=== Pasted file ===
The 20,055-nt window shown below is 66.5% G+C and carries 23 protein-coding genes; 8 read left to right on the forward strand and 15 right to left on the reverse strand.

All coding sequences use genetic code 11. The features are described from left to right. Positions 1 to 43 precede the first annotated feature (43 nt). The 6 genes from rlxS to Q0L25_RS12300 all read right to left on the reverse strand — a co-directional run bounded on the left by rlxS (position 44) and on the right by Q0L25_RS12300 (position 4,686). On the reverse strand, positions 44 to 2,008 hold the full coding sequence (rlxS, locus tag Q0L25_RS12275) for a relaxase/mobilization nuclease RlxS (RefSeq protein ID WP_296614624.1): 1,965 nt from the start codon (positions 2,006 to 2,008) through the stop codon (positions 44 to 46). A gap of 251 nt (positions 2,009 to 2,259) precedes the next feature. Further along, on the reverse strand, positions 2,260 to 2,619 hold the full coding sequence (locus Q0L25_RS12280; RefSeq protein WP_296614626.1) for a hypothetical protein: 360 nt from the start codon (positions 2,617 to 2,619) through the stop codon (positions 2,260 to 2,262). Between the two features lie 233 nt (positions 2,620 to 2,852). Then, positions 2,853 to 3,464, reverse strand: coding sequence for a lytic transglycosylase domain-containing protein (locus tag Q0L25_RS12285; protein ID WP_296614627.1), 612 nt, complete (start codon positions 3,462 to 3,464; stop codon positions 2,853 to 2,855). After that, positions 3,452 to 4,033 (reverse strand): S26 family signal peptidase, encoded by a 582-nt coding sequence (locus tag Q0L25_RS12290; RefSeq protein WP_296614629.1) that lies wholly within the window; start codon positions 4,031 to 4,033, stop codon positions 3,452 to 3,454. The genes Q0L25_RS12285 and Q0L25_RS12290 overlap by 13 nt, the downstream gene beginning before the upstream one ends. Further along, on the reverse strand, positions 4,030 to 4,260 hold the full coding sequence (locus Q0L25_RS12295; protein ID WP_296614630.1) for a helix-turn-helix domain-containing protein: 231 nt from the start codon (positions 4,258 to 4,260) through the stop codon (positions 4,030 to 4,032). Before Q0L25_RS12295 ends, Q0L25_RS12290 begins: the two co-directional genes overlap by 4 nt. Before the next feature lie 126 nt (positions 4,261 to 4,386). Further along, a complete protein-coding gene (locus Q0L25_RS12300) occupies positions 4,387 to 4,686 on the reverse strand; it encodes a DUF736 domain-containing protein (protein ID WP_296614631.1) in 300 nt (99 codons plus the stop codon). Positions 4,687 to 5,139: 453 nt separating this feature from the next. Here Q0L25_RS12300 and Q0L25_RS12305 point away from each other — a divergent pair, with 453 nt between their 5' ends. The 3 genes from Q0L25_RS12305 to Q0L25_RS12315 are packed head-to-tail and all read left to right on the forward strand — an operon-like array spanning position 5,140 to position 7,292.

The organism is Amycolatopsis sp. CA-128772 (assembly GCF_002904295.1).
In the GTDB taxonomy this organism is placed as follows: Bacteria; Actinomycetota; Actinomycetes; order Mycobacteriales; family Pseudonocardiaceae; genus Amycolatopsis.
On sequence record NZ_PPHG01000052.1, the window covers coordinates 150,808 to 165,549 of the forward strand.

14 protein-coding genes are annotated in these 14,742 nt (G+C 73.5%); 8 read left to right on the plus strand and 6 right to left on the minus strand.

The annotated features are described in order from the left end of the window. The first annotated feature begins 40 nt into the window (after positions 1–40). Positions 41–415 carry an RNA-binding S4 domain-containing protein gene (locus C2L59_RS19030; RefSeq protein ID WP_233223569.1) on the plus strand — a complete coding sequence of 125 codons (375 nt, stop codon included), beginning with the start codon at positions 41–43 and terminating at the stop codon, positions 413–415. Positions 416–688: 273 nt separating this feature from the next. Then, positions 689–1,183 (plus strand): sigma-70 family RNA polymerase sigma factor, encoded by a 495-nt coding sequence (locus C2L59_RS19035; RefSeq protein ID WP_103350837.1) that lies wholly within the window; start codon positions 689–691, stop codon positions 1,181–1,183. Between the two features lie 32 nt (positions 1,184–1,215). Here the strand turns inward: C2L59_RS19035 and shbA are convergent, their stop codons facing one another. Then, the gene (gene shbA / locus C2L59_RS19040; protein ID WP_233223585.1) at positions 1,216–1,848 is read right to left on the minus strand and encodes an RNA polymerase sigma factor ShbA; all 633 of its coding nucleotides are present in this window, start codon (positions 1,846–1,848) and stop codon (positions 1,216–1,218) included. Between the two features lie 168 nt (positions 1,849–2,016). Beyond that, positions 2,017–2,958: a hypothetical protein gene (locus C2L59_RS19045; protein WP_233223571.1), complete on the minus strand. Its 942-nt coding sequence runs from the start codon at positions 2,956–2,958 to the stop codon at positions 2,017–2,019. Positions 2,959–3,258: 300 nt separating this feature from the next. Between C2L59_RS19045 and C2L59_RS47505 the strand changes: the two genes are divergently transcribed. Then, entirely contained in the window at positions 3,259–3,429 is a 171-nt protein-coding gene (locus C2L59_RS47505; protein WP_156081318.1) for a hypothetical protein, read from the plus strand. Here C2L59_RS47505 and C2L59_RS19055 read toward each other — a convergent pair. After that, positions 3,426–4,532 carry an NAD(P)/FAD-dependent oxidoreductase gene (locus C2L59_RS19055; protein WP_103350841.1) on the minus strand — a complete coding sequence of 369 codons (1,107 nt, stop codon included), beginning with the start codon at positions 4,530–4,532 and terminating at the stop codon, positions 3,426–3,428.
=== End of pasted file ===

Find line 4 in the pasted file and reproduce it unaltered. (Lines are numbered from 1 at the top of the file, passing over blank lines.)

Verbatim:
In the GTDB taxonomy this organism is placed as follows: Bacteria; Actinomycetota; Actinomycetes; order Mycobacteriales; family Pseudonocardiaceae; genus Amycolatopsis.